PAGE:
If you are going to stay for a longer time, Marrakech Plaza Spa & Fitness (Marrakesh-Safi, 40000) is a spacious gym with modern machines, a 25 meters long swimming pool, a dietary restaurant and a spa. Marrakech Canal Forme (53 Rue Abou Bakr Seddiq, Marrakesh-Safi, 40000) offers a massive swimming pool, yoga, dance or body combat classes in an atmosphere which is relaxing yet motivating. If you are into boxing try at Fitness Zone (Avenue Hassan II, Marrakesh-Safi, 40000) and at Kaviar CrossFit (Ménara Marrakech, Marrakech-Safi, 40110) for classes filled with energy and adrenaline. You can even try the Miha Bodytec concept which consists of working out while feeling low frequency impulses (appartement n, 8 Boulevard Mohamed VI, Marrakech-Safi, 40000).
The home of hammams and Argan oil, is also a great place for luxurious relaxation. Royal Mansour Spa is one of the most beautiful places in town with saunas, steam rooms, relaxation pods and hammam Moroccan tradition. Another five-star haven is Mandarin Oriental Spa with three private treatment rooms and two spa suites. The hotel has an indoor pool, fitness center, a yoga studio and an Andalusian mosque to get some inspiration.
Marrakesh for families
While you day to day expenses will possibly reduce by moving to Morocco, your kids are going to have a culture shock at first. If you are thinking about raising bilingual children, this will not hold you back. It won’t be easy but you will see the payoff in a fraction of the time it would take in your home country.
In order to enroll in school families must register with the Education Ministry and provide paperwork that they are Moroccan residents. Arabic and French are the primary languages that are taught in the schools. Sometimes private schools teach a third language (English or Spanish) but expect only the basics.
Most people prefer private school to public schools. Public schools are considered underfunded and overcrowded. Private schools require a registration fee that can range from 50 USD upwards of a few thousand dollars if you opt for an international school. Afterwards, there is a monthly fee for attendance starting at 70 USD per month.
School hours go from 8 am to 12 pm and then the children go home for lunch, returning to school from 2:30 pm to 5:30 pm. While private schools provide transportation most public schools do not.
School doesn’t give you any supplies. Expect to pay at least 150 USD per year for school materials. Children who attend public school are also required to purchase their text books and supplies although they are cheaper.
Some of the schools to consider are: The British Academy Marrakech (English), The American School Marrakech (English), Victor Hugo (French Language), Khalil Gibran Marrakech (English), Elaraki School (Moroccan Private), Les Printemps (Moroccan Private), Establissment Noha (Moroccan Private), Establissment Ezzeitoun (Moroccan Private) and Establissment Sofia (Moroccan Private).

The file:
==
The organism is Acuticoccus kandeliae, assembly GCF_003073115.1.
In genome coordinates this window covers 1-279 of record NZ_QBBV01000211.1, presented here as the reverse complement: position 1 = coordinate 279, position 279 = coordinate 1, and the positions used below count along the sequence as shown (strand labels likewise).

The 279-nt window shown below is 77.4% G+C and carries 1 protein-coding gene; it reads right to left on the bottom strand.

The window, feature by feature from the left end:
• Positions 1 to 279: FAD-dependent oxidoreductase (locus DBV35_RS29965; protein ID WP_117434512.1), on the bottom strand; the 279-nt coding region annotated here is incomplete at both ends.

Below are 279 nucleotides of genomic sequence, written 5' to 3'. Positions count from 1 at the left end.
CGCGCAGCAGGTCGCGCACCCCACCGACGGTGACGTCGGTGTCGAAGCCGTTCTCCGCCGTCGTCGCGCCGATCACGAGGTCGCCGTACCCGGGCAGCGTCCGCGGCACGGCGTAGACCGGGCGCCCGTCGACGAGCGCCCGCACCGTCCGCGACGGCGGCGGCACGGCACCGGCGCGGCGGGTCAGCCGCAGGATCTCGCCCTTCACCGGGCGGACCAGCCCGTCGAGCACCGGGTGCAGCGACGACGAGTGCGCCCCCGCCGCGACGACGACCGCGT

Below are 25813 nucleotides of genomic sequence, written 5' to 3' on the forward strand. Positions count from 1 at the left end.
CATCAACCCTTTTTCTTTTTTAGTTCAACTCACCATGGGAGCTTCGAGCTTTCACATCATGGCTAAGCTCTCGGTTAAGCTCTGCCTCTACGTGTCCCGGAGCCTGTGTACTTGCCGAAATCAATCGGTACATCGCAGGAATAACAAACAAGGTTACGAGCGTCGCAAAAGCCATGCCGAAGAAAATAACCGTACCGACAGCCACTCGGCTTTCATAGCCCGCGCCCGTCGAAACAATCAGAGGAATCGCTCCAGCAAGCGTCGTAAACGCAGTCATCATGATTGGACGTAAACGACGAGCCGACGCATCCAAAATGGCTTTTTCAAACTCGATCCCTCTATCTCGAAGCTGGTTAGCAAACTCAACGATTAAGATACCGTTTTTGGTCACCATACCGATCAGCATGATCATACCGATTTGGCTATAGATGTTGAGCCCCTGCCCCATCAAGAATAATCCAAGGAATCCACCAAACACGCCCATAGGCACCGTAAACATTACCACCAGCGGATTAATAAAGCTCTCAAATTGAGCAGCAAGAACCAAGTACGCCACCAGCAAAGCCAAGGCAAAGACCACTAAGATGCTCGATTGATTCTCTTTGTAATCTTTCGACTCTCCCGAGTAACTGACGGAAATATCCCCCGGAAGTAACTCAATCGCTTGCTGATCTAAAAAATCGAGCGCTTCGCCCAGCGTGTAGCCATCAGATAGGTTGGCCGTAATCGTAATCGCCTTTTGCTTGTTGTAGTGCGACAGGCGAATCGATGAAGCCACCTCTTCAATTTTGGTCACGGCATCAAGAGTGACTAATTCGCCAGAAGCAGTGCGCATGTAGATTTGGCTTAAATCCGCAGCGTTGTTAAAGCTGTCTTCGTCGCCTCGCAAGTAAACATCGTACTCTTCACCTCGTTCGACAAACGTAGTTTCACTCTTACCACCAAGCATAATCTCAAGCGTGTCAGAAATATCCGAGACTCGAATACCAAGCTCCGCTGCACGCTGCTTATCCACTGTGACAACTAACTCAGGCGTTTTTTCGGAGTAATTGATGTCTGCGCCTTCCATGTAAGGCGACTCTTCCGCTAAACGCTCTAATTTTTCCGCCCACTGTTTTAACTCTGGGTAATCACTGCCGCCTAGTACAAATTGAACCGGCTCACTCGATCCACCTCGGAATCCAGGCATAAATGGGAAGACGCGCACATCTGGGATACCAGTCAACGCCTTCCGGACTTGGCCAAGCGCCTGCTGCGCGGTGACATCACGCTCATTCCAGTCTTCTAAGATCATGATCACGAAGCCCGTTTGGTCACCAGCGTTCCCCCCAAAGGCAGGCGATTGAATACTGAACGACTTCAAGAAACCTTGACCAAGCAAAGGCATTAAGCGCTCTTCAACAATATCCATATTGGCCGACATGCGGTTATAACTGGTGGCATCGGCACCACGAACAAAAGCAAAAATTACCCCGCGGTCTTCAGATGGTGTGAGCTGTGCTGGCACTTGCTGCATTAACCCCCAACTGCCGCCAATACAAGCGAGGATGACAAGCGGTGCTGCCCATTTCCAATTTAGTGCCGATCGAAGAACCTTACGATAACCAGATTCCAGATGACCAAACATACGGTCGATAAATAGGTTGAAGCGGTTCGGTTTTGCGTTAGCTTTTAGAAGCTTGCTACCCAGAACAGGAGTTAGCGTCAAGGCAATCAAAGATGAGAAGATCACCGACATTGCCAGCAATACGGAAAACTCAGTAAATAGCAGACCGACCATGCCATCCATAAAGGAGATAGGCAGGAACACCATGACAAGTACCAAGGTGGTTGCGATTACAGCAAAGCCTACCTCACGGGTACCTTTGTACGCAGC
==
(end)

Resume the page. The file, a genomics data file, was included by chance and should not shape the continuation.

How to Prepare for living in Marrakesh
Passport holders from the following countries do not need a visa to enter Morocco as a tourist for a maximum of 90 days: Algeria, Germany, Saudi Arabia, Argentina, Andorra, Australia, Austria, Bahrain, Brazil, Belgium, Bulgaria, Canada, Chile , China, Cyprus, Democratic Republic of the Congo, South Korea, Ivory Coast, Czech Republic, Croatia, Denmark, Spain, Estonia United Arab Emirates, United States, Slovenia, Slovakia, France, Finland, Philippines, United Kingdom, Greece, Guinea (Conakry), Hungary, Hong-Kong (stay limited to 30 days), Indonesia, Ireland, Iceland, Italy, Japan, Kuwait, Libya, Liechtenstein, Lithuania and Luxembourg, Mali, Malta, Monaco, Mexico, Niger, Norway, New Zealand, Oman, Netherlands, Peru, Puerto Rico, Poland, Portugal, Qatar, Romania, Senegal, Singapore (stay limited to 30 days), Sweden, Switzerland, Tunisia and Turkey. If you plan to remain in Morocco beyond 90 days you will need to request an extension of stay.
Travelers who plan to reside in Morocco must obtain a residence permit (Certificat d’Immatriculation). Applications should be submitted to the Bureau des Étrangers of the Prefecture de Police or Commissariat Central. There are a number of ways you can apply for a residency permit in Morocco whether you’re a student, married to a Moroccan, employee or pensioner. It’s best to inquire directly at the immigration office in your district about what exactly you’ll need. Expect to go through a lot of bureaucracy while you’re sorting out your paperwork.
You will more likely have to submit the following documents: copy of your passport and the original, birth certificate, copy of your job/student contract and original, 6 passport photographs, proof of sufficient funds (bank statements), a medical certificate from a local doctor, criminal record check, application forms and a stamp. They could also ask you for a rental contract and a police form, and to translate some of these documents into Arabic or French. You will be issued a 3-month temporary residence permit while you are waiting for your official permit (from 2 to 4 months).
Jobs in Marrakesh
My best advice is to work remotely, find the way to transfer your money from abroad or start your own business. In this way you will be in a far better position than having to look for something on the ground.
Keep in mind that salaries are quite low. A secretary earns less than 600 USD, a beginner professor in the private sector around 800 USD, a beginner engineer of the IT sector over 1.100 USD and an engineer with five years of experience 2.500 USD.
In order to work in Marrakesh, it is indispensable to have good knowledge of French, almost 80% of jobs require it. English and Spanish could be also required. Arabic can be an extra asset but it is not mandatory.
If you are moving to the city, I advise you to look for a job beforehand. There are three main sectors that recruit people: NTIC and Offshoring if your expertise is in new technologies and communication, automotive and aeronautics and Business Services such as Security and Night Guard. The expats are also the favorites of the tourism sector being usually favored in Hotels, Riads, and fancy Restaurants.